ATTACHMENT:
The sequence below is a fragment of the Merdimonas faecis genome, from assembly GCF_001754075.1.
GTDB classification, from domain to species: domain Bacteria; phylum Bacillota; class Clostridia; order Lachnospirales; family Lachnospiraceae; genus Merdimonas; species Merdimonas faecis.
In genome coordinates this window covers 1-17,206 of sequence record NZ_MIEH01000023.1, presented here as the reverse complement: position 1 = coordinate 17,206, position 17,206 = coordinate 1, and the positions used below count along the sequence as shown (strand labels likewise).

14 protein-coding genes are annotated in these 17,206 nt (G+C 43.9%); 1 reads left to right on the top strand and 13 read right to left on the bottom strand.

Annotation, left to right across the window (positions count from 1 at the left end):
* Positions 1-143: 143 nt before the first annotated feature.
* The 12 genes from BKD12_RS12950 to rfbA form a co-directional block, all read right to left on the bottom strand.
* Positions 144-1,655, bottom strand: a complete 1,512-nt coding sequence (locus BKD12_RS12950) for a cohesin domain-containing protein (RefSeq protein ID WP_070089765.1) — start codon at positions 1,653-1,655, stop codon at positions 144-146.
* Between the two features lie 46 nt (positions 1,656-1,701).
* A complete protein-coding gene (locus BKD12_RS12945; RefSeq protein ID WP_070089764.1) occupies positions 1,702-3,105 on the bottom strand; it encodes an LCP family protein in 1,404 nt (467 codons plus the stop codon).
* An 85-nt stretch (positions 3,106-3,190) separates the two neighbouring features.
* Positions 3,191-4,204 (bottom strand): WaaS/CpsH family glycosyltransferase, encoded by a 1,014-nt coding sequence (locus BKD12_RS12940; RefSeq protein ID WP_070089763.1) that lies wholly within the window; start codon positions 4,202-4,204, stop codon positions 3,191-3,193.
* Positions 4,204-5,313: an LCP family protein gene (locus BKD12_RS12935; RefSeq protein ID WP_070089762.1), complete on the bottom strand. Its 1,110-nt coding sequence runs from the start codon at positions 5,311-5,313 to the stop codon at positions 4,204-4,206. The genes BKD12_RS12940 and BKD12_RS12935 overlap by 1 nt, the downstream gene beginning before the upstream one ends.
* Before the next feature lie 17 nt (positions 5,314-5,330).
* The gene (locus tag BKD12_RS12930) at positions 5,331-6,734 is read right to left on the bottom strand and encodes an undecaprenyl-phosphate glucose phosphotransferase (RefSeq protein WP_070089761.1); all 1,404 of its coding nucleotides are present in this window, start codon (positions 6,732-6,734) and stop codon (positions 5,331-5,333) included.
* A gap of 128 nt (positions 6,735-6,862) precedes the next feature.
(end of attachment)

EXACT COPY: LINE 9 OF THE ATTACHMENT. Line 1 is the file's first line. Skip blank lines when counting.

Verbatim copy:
* Between the two features lie 46 nt (positions 1,656-1,701).